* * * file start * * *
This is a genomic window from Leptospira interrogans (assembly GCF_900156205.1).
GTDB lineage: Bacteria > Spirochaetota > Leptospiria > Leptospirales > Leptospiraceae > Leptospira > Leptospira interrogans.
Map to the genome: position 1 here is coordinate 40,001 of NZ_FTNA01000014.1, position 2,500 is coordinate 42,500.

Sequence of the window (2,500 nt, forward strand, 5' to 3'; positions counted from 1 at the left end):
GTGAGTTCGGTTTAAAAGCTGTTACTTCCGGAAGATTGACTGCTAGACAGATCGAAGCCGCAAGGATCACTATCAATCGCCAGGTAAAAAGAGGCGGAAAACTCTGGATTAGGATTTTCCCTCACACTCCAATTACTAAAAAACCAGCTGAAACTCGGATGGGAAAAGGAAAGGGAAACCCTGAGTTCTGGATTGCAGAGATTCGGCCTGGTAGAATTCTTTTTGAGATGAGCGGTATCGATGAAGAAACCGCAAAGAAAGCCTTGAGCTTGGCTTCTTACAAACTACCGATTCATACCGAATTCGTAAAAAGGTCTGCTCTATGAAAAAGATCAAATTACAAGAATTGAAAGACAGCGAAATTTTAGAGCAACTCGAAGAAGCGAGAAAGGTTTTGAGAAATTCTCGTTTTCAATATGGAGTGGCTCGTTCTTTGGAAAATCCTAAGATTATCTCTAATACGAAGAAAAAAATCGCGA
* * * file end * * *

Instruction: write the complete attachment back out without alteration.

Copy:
This is a genomic window from Leptospira interrogans (assembly GCF_900156205.1).
GTDB lineage: Bacteria > Spirochaetota > Leptospiria > Leptospirales > Leptospiraceae > Leptospira > Leptospira interrogans.
Map to the genome: position 1 here is coordinate 40,001 of NZ_FTNA01000014.1, position 2,500 is coordinate 42,500.

Sequence of the window (2,500 nt, forward strand, 5' to 3'; positions counted from 1 at the left end):
GTGAGTTCGGTTTAAAAGCTGTTACTTCCGGAAGATTGACTGCTAGACAGATCGAAGCCGCAAGGATCACTATCAATCGCCAGGTAAAAAGAGGCGGAAAACTCTGGATTAGGATTTTCCCTCACACTCCAATTACTAAAAAACCAGCTGAAACTCGGATGGGAAAAGGAAAGGGAAACCCTGAGTTCTGGATTGCAGAGATTCGGCCTGGTAGAATTCTTTTTGAGATGAGCGGTATCGATGAAGAAACCGCAAAGAAAGCCTTGAGCTTGGCTTCTTACAAACTACCGATTCATACCGAATTCGTAAAAAGGTCTGCTCTATGAAAAAGATCAAATTACAAGAATTGAAAGACAGCGAAATTTTAGAGCAACTCGAAGAAGCGAGAAAGGTTTTGAGAAATTCTCGTTTTCAATATGGAGTGGCTCGTTCTTTGGAAAATCCTAAGATTATCTCTAATACGAAGAAAAAAATCGCGA